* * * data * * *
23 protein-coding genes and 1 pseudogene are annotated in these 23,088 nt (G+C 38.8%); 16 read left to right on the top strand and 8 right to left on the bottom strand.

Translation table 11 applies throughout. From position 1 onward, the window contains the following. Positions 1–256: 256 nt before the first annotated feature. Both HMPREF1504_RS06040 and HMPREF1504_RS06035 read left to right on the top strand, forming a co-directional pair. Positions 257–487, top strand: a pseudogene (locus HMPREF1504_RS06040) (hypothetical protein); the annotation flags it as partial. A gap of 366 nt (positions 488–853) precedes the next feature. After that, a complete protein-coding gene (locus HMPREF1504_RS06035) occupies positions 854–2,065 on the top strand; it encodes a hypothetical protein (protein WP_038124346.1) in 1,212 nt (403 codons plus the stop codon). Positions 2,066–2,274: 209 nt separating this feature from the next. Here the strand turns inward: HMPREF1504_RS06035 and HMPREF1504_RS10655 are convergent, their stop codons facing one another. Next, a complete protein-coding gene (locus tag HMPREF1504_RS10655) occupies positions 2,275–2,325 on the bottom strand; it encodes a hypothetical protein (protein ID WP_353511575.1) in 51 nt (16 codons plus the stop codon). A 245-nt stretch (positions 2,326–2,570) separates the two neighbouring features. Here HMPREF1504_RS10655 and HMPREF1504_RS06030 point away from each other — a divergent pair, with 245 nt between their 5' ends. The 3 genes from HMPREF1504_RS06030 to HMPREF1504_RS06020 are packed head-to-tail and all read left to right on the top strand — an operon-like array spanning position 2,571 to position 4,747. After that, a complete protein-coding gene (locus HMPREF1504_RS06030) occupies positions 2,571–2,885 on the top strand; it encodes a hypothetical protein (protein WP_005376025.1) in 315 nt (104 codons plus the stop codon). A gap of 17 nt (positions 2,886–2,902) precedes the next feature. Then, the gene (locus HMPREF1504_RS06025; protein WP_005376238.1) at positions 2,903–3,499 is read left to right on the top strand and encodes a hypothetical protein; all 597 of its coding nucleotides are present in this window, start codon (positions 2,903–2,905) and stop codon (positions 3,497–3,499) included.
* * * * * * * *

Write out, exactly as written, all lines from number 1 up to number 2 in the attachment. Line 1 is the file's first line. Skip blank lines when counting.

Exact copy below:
23 protein-coding genes and 1 pseudogene are annotated in these 23,088 nt (G+C 38.8%); 16 read left to right on the top strand and 8 right to left on the bottom strand.

Translation table 11 applies throughout. From position 1 onward, the window contains the following. Positions 1–256: 256 nt before the first annotated feature. Both HMPREF1504_RS06040 and HMPREF1504_RS06035 read left to right on the top strand, forming a co-directional pair. Positions 257–487, top strand: a pseudogene (locus HMPREF1504_RS06040) (hypothetical protein); the annotation flags it as partial. A gap of 366 nt (positions 488–853) precedes the next feature. After that, a complete protein-coding gene (locus HMPREF1504_RS06035) occupies positions 854–2,065 on the top strand; it encodes a hypothetical protein (protein WP_038124346.1) in 1,212 nt (403 codons plus the stop codon). Positions 2,066–2,274: 209 nt separating this feature from the next. Here the strand turns inward: HMPREF1504_RS06035 and HMPREF1504_RS10655 are convergent, their stop codons facing one another. Next, a complete protein-coding gene (locus tag HMPREF1504_RS10655) occupies positions 2,275–2,325 on the bottom strand; it encodes a hypothetical protein (protein ID WP_353511575.1) in 51 nt (16 codons plus the stop codon). A 245-nt stretch (positions 2,326–2,570) separates the two neighbouring features. Here HMPREF1504_RS10655 and HMPREF1504_RS06030 point away from each other — a divergent pair, with 245 nt between their 5' ends. The 3 genes from HMPREF1504_RS06030 to HMPREF1504_RS06020 are packed head-to-tail and all read left to right on the top strand — an operon-like array spanning position 2,571 to position 4,747. After that, a complete protein-coding gene (locus HMPREF1504_RS06030) occupies positions 2,571–2,885 on the top strand; it encodes a hypothetical protein (protein WP_005376025.1) in 315 nt (104 codons plus the stop codon). A gap of 17 nt (positions 2,886–2,902) precedes the next feature. Then, the gene (locus HMPREF1504_RS06025; protein WP_005376238.1) at positions 2,903–3,499 is read left to right on the top strand and encodes a hypothetical protein; all 597 of its coding nucleotides are present in this window, start codon (positions 2,903–2,905) and stop codon (positions 3,497–3,499) included.